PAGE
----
Cycling, especially with e-bikes, will play a major role in reaching a net zero future, according to a recent report from the Bike Storage Company.
The report, titled The Role of E-Bikes in Decarbonising Transportation, covers some the UK’s ambitions and the role that cycling will play in reaching environmental targets.
It cites UK government commitments to cycling, including an investment of £2bn over five years, with the aim that over half of all journeys in towns or cities will be walked by 2030.
This is alongside a commitment to deliver a “world-class cycling and walking network” by 2040.
The Bike Storage company claims that increased cycling and walking could save 0.9-5.5 tonnes of CO2 from 2020 to 2050 and produce £20-100m worth of air quality benefits by 2050.
The government’s Cycling and Walking Investment Strategy set out a target to double cycling by 2025. This initially seemed unrealistic, especially after the arrival of the coronavirus pandemic.
Surprisingly, cycling rose by 46% in 2020. This increase was greater than across the whole of the previous 20 years and the biggest growth in post-war history.
This unprecedented uptake revealed opportunities for cycling and walking as viable commute options for people across the country.
To support this, the Bicycle Association of Great Britain revealed that April 2022 saw at least a 50% increase in sales across the whole cycling market.
The Bike Storage Company released a league table of UK cities leading the way in cycle commutes.
Bristol maintained a steady lead, with 28.9 cycling commuters per 1,000 people, followed by Newcastle with 20.8. London ranked 6th on the list, with 11.9 commuters per 1,000.
E-bikes will play a particularly important role in a decarbonised future, according to the report, which suggests that appetite for the switch is growing.
According to Halfords, there was a 47% increase in e-bike searches in 2020 throughout the UK.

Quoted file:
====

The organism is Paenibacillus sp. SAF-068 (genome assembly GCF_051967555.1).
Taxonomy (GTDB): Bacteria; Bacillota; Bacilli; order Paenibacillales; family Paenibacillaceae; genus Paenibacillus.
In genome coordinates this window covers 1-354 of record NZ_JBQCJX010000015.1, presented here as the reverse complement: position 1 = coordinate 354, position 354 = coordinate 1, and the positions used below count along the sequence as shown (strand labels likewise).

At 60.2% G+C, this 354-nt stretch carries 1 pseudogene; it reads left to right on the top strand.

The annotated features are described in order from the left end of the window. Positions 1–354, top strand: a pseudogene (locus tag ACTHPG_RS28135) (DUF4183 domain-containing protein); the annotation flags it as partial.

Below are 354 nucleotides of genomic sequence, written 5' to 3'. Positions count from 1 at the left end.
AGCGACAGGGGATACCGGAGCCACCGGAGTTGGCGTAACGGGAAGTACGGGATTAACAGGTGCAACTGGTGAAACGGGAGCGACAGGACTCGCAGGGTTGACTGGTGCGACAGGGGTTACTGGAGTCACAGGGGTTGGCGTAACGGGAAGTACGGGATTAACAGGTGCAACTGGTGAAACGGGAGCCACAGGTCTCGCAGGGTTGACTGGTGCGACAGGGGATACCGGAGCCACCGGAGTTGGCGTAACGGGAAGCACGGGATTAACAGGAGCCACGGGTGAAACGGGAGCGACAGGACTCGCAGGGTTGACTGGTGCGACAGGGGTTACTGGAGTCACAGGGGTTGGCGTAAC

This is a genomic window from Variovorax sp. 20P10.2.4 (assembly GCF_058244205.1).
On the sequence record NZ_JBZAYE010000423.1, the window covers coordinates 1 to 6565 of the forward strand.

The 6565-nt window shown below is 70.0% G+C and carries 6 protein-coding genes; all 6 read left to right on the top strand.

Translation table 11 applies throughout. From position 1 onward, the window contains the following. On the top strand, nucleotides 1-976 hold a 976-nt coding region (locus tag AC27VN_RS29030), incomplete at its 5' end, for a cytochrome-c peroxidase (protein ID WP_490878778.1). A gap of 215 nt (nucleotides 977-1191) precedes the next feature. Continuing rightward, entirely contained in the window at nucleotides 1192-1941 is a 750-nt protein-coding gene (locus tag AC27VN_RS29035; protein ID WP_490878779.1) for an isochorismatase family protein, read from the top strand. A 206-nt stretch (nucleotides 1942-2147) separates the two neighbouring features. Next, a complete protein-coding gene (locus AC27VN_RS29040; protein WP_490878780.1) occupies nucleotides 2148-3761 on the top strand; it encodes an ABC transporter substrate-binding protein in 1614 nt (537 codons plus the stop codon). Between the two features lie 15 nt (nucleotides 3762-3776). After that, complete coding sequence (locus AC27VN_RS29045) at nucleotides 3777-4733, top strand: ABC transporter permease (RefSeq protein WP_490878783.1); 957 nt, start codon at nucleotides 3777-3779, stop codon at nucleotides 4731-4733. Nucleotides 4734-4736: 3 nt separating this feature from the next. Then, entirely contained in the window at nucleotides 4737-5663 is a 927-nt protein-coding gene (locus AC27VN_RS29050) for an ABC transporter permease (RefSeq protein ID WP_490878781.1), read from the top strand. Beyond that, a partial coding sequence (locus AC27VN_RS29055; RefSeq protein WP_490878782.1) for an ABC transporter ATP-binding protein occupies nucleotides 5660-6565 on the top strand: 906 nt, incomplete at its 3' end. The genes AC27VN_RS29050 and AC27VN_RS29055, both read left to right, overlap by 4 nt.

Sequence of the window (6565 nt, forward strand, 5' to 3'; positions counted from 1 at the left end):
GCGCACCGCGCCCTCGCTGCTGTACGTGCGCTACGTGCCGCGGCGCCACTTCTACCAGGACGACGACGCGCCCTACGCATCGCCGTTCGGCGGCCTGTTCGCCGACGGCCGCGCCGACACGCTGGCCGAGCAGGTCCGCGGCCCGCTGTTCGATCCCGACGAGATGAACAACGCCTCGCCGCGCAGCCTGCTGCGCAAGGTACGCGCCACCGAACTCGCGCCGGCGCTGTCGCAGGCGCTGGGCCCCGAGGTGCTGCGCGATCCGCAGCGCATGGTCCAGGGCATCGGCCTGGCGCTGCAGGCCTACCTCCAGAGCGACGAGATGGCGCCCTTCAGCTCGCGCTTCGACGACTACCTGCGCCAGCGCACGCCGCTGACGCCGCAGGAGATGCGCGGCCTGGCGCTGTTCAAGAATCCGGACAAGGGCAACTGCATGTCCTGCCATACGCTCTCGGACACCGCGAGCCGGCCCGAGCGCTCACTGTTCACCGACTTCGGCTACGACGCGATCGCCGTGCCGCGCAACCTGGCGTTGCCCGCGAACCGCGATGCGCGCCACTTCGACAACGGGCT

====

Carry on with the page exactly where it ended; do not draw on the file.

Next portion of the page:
Furthermore, £1 in every five spent on bicycles between January and October 2020 was spent on e-bikes.
Craig Bennett, Friends of the Earth chief executive, said: “By getting more people out of their cars, we can look to a future where our towns and cities are not choking on polluted air, and climate-wrecking emissions have been slashed.”
The report also considers cycling’s manufacturing impact. According to Trek’s sustainability report for 2021, a bike’s carbon footprint can be substantially mitigated or entirely offset.
The European Cycling Federation (ECF) said the manufacturing footprint of bicycles is 96kg of carbon dioxide equivalent (CO2e), whereas e-bike production creates 134kg CO2e.
According to Trek, the production of an entry-level mountain bike emits about 100kg of CO2e, as opposed to 165kg for a Trek e-bike.
Both figures are still far lower than the 5.5 tonnes of CO2e reportedly needed to produce one small hatchback, let alone the 13 tonnes needed for some SUVs.
The Bike Storage Company’s report concludes that e-bikes will be critical to a more sustainable future, providing a realistic, sustainable alternative for people who find it difficult to regularly ride an unassisted bike.